Self-Training is a semi-supervised learning technique where a model is trained on a small amount of labeled data and then iteratively expands its training set by adding confidently predicted, yet unlabeled, examples. The model is retrained on the augmented dataset, and the process is repeated.

Self-training is particularly useful when labeled data is scarce. It leverages the model’s own predictions to generate more training data, gradually improving performance. However, it requires careful handling to avoid overfitting to potentially incorrect labels.


AIDE: An Automatic Data Engine for Object Detection in Autonomous Driving

Autonomous vehicle (AV) systems rely on robust perception models as a cornerstone of safety assurance. However, objects encountered on the road exhibit a long-tailed distribution, with rare or unseen categories posing challenges to a deployed perception model. This necessitates an expensive process of continuously curating and annotating data with significant human effort. We propose to leverage recent advances in vision-language and large language models to design an Automatic Data Engine (AIDE) that automatically identifies issues, efficiently curates data, improves the model through auto-labeling, and verifies the model through generation of diverse scenarios. This process operates iteratively, allowing for continuous self-improvement of the model. We further establish a benchmark for open-world detection on AV datasets to comprehensively evaluate various learning paradigms, demonstrating our method’s superior performance at a reduced cost.

Improving Pseudo Labels for Open-Vocabulary Object Detection

Recent studies show promising performance in open-vocabulary object detection (OVD) using pseudo labels (PLs) from pretrained vision and language models (VLMs). However, PLs generated by VLMs are extremely noisy due to the gap between the pretraining objective of VLMs and OVD, which blocks further advances on PLs. In this paper, we aim to reduce the noise in PLs and propose a method called online Self-training And a Split-and-fusion head for OVD (SAS-Det). First, the self-training finetunes VLMs to generate high quality PLs while prevents forgetting the knowledge learned in the pretraining. Second, a split-and-fusion (SAF) head is designed to remove the noise in localization of PLs, which is usually ignored in existing methods. It also fuses complementary knowledge learned from both precise ground truth and noisy pseudo labels to boost the performance. Extensive experiments demonstrate SAS-Det is both efficient and effective. Our pseudo labeling is 3 times faster than prior methods. SAS-Det outperforms prior state-of-the-art models of the same scale by a clear margin and achieves 37.4 AP50 and 27.3 APr on novel categories of the COCO and LVIS benchmarks, respectively.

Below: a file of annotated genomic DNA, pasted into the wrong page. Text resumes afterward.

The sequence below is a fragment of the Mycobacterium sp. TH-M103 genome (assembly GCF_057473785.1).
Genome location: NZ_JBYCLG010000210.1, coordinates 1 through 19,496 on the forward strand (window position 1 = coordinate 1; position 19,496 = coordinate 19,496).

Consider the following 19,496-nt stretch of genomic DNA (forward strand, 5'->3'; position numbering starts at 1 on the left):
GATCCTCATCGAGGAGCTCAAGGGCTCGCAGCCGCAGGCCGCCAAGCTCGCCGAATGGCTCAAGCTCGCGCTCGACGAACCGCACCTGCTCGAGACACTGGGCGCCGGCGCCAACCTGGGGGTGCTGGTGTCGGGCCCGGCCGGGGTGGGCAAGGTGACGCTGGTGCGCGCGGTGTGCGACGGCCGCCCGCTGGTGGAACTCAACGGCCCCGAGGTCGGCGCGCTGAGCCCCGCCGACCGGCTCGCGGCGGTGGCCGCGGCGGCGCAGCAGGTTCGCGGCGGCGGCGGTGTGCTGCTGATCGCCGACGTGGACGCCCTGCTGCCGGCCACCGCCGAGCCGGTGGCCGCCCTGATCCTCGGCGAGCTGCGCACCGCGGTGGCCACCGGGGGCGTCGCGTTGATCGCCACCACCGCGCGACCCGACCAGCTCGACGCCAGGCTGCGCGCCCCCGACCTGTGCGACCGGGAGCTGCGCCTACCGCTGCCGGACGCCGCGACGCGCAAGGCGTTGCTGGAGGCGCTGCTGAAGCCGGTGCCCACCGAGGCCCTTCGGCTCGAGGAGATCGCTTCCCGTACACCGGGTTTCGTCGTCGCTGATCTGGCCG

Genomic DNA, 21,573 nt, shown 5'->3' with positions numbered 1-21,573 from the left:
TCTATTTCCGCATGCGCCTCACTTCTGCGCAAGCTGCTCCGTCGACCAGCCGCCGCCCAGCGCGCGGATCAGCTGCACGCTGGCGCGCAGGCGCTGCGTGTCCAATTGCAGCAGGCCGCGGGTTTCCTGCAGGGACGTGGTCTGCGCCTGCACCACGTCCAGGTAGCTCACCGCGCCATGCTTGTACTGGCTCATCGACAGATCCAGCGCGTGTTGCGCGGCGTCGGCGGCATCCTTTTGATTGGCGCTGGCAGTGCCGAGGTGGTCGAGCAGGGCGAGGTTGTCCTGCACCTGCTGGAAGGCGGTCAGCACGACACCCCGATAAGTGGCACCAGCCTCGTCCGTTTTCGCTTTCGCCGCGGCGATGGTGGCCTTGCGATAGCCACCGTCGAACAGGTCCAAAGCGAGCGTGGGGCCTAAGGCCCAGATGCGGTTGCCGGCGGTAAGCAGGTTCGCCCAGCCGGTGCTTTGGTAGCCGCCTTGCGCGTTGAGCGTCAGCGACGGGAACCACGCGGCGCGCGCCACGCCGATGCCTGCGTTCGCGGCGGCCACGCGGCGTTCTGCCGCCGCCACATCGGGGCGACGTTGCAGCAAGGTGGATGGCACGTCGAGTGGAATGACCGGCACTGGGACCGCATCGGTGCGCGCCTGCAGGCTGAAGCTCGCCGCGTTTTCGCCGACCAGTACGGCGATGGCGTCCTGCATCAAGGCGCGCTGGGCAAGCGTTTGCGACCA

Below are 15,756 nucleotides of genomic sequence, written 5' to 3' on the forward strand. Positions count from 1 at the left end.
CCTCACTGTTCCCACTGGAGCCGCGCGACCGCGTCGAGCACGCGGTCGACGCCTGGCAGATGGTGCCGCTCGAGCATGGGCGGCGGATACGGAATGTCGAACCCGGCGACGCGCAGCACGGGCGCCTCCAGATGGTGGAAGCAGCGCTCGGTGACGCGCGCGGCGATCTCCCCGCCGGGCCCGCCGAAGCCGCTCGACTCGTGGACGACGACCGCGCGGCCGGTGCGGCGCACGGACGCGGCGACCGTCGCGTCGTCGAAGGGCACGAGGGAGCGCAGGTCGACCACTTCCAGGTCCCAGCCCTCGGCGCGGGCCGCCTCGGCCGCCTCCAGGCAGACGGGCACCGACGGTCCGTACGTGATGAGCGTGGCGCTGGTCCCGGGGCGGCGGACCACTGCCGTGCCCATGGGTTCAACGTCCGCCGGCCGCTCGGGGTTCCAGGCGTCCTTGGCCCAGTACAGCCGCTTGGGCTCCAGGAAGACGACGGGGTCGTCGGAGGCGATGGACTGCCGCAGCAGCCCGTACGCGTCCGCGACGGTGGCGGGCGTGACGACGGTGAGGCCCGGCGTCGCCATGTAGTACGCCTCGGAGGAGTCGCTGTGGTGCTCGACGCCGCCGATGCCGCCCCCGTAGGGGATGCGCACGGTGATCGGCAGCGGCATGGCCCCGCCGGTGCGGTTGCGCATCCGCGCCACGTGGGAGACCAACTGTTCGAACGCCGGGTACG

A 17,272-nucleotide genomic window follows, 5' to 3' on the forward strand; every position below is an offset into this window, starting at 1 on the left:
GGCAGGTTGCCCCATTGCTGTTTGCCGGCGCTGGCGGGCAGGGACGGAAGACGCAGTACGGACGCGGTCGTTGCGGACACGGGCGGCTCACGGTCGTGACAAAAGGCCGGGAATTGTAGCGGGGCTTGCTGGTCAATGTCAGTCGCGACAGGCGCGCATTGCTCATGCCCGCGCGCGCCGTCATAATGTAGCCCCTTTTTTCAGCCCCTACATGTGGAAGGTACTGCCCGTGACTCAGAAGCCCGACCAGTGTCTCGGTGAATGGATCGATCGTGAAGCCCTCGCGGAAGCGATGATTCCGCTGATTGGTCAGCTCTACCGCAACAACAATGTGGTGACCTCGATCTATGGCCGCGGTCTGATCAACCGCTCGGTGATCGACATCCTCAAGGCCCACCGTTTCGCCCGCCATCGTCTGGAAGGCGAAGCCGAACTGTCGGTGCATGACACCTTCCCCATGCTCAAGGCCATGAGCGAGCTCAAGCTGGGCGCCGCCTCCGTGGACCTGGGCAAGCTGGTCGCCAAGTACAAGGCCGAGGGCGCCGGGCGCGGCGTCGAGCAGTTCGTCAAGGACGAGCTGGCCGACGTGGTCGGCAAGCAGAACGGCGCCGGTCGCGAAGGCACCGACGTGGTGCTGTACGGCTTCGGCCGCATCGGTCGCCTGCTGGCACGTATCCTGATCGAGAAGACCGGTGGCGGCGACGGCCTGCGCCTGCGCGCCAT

Unsupervised Anomaly Detection with Self-Training and Knowledge Distillation

Anomaly Detection (AD) aims to find defective patterns or abnormal samples among data, and has been a hot research topic due to various real-world applications. While various AD methods have been proposed, most of them assume the availability of a clean (anomaly-free) training set, which, however, may be hard to guarantee in many real-world industry applications. This motivates us to investigate Unsupervised Anomaly Detection (UAD) in which the training set includes both normal and abnormal samples. In this paper, we address the UAD problem by proposing a Self-Training and Knowledge Distillation (STKD) model. STKD combats anomalies in the training set by iteratively alternating between excluding samples of high anomaly probabilities and training the model with the purified training set. Despite that the model is trained with a cleaner training set, the inevitably existing anomalies may still cause negative impact. STKD alleviates this by regularizing the model to respond similarly to a teacher model which has not been trained with noisy data. Experiments show that STKD consistently produces more robust performance with different levels of anomalies.

Boosting Cross-Lingual Transfer via Self-Learning with Uncertainty Estimation

Recent multilingual pre-trained language models have achieved remarkable zero-shot performance, where the model is only finetuned on one source language and directly evaluated on target languages. In this work, we propose a self-learning framework that further utilizes unlabeled data of target languages, combined with uncertainty estimation in the process to select high-quality silver labels. Three different uncertainties are adapted and analyzed specifically for the cross lingual transfer: Language Heteroscedastic/Homoscedastic Uncertainty (LEU/LOU), Evidential Uncertainty (EVI). We evaluate our framework with uncertainties on two cross-lingual tasks including Named Entity Recognition (NER) and Natural Language Inference (NLI) covering 40 languages in total, which outperforms the baselines significantly by 10 F1 for NER on average and 2.5 accuracy for NLI.